On our third day in Padua, our first stop was the Musei Civici di Padova, in Palazzo Zuckermann. This civic museum complex is housed in the palace built by the industrialist, Enrico Zuckermann, who founded Zedapa, a company that manufactured buttons and small metal objects. The palace was designed by the architect, Filippo Arosio, and dates from 1912. Today, the palace is home to two civic museums: the Museum of Medieval and Modern Art, as well as the Bottacin Museum.
The Museum of Applied and Decorative Arts displays ceramics, glass, silver, ivory, jewelry, textiles, furniture, and other artifacts from the Middle Ages to the middle of the 19th century.
The museum complex is set on three floors of the palace, and I highly recommend taking the time to enjoy all there is to offer.
Nearby, in Piazzetta Sartori, behind some modern office buildings, you will find the Monumento al Marinai d’Italia, or the Monument to the Sailors of Italia. The monument is the work of the Paduan sculptor, Giampaolo Menegazzo, and dates from 1990.
In Piazza Francesco Petrarca, you will find the Monumento a Petrarca, or the Monument to Petrarch, who spent the last few years of his life in this area. The monument dates from 1874, and is the work of the sculptor, Luigi Ceccon.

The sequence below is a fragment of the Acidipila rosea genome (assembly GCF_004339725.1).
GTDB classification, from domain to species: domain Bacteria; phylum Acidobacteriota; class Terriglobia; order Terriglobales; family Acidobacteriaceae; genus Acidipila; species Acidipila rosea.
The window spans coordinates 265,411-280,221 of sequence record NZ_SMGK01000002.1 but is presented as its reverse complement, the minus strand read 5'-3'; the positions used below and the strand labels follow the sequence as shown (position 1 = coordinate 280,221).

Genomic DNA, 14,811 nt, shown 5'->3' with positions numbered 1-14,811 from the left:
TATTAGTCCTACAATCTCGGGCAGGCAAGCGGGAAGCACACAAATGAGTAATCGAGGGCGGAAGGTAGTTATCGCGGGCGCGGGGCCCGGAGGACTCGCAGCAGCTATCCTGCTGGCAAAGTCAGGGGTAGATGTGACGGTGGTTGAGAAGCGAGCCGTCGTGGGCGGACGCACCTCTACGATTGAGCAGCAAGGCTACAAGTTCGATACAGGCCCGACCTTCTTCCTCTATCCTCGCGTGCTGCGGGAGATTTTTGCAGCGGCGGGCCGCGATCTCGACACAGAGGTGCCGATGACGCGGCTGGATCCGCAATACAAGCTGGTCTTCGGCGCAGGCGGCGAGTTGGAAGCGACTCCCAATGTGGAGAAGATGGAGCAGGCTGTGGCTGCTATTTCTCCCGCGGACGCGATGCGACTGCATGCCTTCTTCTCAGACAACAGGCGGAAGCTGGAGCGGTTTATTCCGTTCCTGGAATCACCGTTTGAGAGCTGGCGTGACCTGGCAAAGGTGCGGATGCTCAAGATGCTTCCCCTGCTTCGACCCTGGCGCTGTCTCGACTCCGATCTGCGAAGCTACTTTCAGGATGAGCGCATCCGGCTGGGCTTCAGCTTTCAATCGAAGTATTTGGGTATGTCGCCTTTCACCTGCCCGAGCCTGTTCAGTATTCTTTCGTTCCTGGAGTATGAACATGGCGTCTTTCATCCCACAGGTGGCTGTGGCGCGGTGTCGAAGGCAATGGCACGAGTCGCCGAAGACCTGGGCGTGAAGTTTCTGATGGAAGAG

Directly in front of the Monument to Petrarch, you will find the Scoletta del Carmine. This small chapel was home to the Confraternity of Santa Maria del Monte Carmelo, which was one of the oldest confraternities in the city. The space was covered with frescoes in the 16th century, by the Paduan painters, Giulio Campagnola, Domenico Campagnola, and Girolamo Tessari. The frescoes depict scenes from the life of Mary. If you are in the area, and the scoletta is open, do yourself a favor, and go inside. Admission is free, and so worth the ten or fifteen minutes you might spend there.
Next up: We admire the Basilica del Carmine, the Chiesa del Beato Antonio Pellegrino, the Teatro Maddalene, and much more in Padua!
Note: This blog is written in English and Spanish, and the author takes no responsibility for the quality of any other translations that may appear. If you have enjoyed this post, please, check out our archives for more posts from Padua, as well as other Italian destinations. Grazie!